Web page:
Yes, Mitt Romney has a huge advantage in the race for the Republican nomination for president. Yes, Newt Gingrich and perhaps Rick Santorum made bad decisions by participating in the New Hampshire primary, given that Romney could outspend them in a state where most participants are hardly "conservative Republicans."
But now every candidate must compete in a real, live "red" state, where cities have real, live populations, and the cities and counties are more reflective of the other more mainstream Republican states that will come after it.
Welcome to South Carolina, a state made up of three nations. To disabuse many pundits, South Carolina is not a purely "evangelical" state. In reality, Christian fundamentalists are most heavily populated in the northwestern segment of the state.
They voted heavily for their candidate, Mike Huckabee, in 2008, yet Huckabee lost to the more socially moderate John McCain that year. Yes, evangelicals matter — but they do not dominate South Carolina, as some pundits might think.
The real decision-makers live close to that beautiful and regal city, Charleston. The counties that surround the area make up a combination of retirees from the Midwest and retired military. They were responsible for McCain's victory in the 2008 GOP presidential primary. Additionally, current military families live south of Columbia, the capital city of the state.
The middle of the state, which is centered on Columbia, is also very business-oriented. It usually splits between the more "establishment" Republican candidates. That means that a battle for those near Charleston and those in the upper-western part of the state really decides a GOP presidential primary battle.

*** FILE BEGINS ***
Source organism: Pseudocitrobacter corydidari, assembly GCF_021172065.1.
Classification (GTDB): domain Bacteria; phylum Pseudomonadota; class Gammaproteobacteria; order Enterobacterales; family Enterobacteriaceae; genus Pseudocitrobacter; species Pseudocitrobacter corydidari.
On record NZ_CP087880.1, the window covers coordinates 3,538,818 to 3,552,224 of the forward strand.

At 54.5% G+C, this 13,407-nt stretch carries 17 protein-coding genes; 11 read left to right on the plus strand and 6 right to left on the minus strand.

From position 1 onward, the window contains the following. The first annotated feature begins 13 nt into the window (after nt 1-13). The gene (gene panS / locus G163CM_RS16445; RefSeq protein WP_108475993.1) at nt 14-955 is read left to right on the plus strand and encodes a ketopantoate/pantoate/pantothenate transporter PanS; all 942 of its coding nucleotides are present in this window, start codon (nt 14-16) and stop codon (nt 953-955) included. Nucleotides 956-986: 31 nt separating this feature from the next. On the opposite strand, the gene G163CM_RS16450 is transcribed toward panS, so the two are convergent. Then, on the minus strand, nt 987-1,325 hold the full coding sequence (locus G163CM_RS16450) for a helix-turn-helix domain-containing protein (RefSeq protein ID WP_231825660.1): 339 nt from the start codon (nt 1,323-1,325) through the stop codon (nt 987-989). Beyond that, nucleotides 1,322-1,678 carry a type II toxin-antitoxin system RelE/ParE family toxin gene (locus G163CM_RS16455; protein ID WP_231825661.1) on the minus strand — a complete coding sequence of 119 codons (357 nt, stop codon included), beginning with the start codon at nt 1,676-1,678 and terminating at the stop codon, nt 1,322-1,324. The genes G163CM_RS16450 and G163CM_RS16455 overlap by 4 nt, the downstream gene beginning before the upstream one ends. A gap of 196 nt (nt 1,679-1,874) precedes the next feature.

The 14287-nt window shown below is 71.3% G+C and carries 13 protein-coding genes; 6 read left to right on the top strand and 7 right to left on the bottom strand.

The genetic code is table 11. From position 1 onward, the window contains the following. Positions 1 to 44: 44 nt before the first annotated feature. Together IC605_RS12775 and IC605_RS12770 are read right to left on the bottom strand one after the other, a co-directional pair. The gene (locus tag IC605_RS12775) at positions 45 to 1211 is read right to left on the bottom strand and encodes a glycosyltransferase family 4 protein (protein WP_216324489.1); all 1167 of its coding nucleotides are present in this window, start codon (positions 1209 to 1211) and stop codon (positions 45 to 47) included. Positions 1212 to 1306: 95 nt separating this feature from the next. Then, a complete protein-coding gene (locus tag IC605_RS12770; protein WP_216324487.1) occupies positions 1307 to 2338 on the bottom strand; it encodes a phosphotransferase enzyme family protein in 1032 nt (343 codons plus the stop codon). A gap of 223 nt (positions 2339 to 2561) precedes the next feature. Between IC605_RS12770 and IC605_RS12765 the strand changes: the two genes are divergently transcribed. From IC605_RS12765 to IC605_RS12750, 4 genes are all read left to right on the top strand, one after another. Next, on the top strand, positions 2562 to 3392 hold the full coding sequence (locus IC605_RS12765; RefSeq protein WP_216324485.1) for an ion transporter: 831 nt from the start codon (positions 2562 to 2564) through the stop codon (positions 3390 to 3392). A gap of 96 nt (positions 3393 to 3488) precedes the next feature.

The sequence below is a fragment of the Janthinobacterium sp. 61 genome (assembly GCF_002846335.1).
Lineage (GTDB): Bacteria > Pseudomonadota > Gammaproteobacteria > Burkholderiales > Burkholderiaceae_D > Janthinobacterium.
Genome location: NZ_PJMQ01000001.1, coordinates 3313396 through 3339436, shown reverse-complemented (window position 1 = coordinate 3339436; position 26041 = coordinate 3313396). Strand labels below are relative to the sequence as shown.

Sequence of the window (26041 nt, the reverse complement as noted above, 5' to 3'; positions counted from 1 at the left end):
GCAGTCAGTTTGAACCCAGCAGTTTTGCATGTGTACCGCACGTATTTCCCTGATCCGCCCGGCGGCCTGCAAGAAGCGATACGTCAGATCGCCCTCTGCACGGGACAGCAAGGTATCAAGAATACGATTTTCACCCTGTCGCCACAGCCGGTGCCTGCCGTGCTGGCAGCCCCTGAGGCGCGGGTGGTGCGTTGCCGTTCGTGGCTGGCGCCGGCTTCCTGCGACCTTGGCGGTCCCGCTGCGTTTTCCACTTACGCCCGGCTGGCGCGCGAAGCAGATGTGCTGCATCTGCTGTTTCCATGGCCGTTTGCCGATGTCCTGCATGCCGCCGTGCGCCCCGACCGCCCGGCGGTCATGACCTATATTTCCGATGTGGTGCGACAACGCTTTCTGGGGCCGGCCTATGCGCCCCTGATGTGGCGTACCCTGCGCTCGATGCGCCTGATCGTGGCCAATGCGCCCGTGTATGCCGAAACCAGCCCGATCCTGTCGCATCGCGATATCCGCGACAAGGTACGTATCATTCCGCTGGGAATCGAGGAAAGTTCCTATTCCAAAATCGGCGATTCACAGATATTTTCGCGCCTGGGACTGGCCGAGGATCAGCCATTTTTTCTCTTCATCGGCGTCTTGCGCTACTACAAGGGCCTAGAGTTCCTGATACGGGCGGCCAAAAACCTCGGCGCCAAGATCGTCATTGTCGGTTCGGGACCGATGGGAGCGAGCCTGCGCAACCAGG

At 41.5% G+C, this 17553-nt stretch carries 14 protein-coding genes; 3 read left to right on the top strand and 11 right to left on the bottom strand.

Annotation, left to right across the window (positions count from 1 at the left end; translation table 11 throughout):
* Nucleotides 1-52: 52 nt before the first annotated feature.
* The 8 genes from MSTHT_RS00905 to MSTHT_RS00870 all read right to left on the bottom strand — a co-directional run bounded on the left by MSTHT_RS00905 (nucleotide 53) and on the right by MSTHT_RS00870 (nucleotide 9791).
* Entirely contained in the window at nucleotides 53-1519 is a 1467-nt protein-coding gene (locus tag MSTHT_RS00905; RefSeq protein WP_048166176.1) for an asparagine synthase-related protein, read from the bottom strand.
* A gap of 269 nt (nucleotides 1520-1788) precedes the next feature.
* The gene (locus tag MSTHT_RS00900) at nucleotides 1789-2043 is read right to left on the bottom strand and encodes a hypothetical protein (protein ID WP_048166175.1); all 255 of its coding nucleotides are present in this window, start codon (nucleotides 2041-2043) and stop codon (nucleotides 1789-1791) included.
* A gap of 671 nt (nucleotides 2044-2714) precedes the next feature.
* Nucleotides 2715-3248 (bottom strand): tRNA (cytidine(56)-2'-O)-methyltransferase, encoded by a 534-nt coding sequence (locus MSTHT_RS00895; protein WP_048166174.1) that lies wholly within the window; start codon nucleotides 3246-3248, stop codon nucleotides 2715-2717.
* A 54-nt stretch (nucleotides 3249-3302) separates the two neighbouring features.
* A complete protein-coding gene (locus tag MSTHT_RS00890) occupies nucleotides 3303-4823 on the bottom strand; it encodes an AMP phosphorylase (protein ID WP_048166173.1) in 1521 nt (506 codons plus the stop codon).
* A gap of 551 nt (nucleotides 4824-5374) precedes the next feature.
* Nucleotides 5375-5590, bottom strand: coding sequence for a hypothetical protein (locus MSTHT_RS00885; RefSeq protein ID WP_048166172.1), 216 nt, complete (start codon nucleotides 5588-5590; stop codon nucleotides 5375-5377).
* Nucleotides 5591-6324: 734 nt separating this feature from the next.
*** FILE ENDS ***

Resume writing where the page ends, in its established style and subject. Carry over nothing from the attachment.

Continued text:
So who can we immediately discount? Jon Huntsman? To use South Carolina language, "That bird won't hunt." He's too moderate-to-liberal for South Carolina voters, and they are very sharp voters. As to Rick Perry, I have come to really like the guy. He seems more human than most of his competitors. But this will likely be his last stand, with money running low and no natural base in South Carolina.
Ron Paul, who in terms of political doctrine is the hero to many, will not survive the more sober and realistic South Carolina electorate. He will drop, and that will leave a solid yet undetermined percent of South Carolina Republican voters who will be ready to vote for someone who is not the "establishment candidate."
Ultimately, this race will turn into a bloodbath. With two national debates wedged into less than two weeks of campaigning, the slightest phrase could change public sentiment. And the candidates altogether have purchased close to $8 million in advertising in this very short window.
That means that South Carolina will be overwhelmed with messages — both good and bad.
It really all boils down to this: If Mitt Romney can make himself less cold, less plastic, more human, less wealthy, more caring and more genuine, he can win South Carolina and the rest of the Southern states.
If not, he will face some degree of a real threat in South Carolina. And, of greater importance, he will have a hard time getting Republicans in critical swing states such as Florida, North Carolina, and Virginia motivated to turn out at the numbers he needs to defeat President Barack Obama, should Romney become the nominee.
Not that Gingrich is warm and fuzzy. In fact, surveys show that Santorum and Perry both score higher on the "likeability" scale. But at this point, that really does not matter.
The presidential nomination usually goes to the individual who wants it the most. Gingrich is now acting and spending like he really wants the job. But Romney has been doing the same for four years.
The real question is whether a guy who got his act together in the 11th hour can defeat a man who has been ready for years. The answer will come in a real, live big primary — South Carolina.
Matt Towery is author of the book "Paranoid Nation: The Real Story of the 2008 Fight for the Presidency." He heads the polling and political information firm InsiderAdvantage.
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